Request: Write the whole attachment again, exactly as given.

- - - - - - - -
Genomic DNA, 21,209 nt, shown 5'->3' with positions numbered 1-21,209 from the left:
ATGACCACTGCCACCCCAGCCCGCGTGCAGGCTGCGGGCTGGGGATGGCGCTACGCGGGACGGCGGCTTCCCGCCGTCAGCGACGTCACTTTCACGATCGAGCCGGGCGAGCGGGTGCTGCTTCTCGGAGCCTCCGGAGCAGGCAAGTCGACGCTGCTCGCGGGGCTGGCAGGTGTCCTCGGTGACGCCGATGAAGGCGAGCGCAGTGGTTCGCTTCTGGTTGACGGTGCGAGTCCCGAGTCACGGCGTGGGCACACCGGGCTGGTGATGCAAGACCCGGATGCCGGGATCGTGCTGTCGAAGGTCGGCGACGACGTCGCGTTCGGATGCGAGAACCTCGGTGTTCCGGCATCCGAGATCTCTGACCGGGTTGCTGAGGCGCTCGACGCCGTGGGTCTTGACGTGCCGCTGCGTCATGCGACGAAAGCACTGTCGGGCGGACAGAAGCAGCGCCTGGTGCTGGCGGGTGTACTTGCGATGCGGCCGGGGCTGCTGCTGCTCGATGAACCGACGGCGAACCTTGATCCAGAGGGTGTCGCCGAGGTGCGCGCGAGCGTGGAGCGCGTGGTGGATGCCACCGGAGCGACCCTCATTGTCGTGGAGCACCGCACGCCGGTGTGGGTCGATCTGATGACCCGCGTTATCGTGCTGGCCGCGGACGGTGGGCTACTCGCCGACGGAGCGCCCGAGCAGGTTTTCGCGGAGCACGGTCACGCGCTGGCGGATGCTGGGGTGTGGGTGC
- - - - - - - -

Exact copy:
Genomic DNA, 21,209 nt, shown 5'->3' with positions numbered 1-21,209 from the left:
ATGACCACTGCCACCCCAGCCCGCGTGCAGGCTGCGGGCTGGGGATGGCGCTACGCGGGACGGCGGCTTCCCGCCGTCAGCGACGTCACTTTCACGATCGAGCCGGGCGAGCGGGTGCTGCTTCTCGGAGCCTCCGGAGCAGGCAAGTCGACGCTGCTCGCGGGGCTGGCAGGTGTCCTCGGTGACGCCGATGAAGGCGAGCGCAGTGGTTCGCTTCTGGTTGACGGTGCGAGTCCCGAGTCACGGCGTGGGCACACCGGGCTGGTGATGCAAGACCCGGATGCCGGGATCGTGCTGTCGAAGGTCGGCGACGACGTCGCGTTCGGATGCGAGAACCTCGGTGTTCCGGCATCCGAGATCTCTGACCGGGTTGCTGAGGCGCTCGACGCCGTGGGTCTTGACGTGCCGCTGCGTCATGCGACGAAAGCACTGTCGGGCGGACAGAAGCAGCGCCTGGTGCTGGCGGGTGTACTTGCGATGCGGCCGGGGCTGCTGCTGCTCGATGAACCGACGGCGAACCTTGATCCAGAGGGTGTCGCCGAGGTGCGCGCGAGCGTGGAGCGCGTGGTGGATGCCACCGGAGCGACCCTCATTGTCGTGGAGCACCGCACGCCGGTGTGGGTCGATCTGATGACCCGCGTTATCGTGCTGGCCGCGGACGGTGGGCTACTCGCCGACGGAGCGCCCGAGCAGGTTTTCGCGGAGCACGGTCACGCGCTGGCGGATGCTGGGGTGTGGGTGC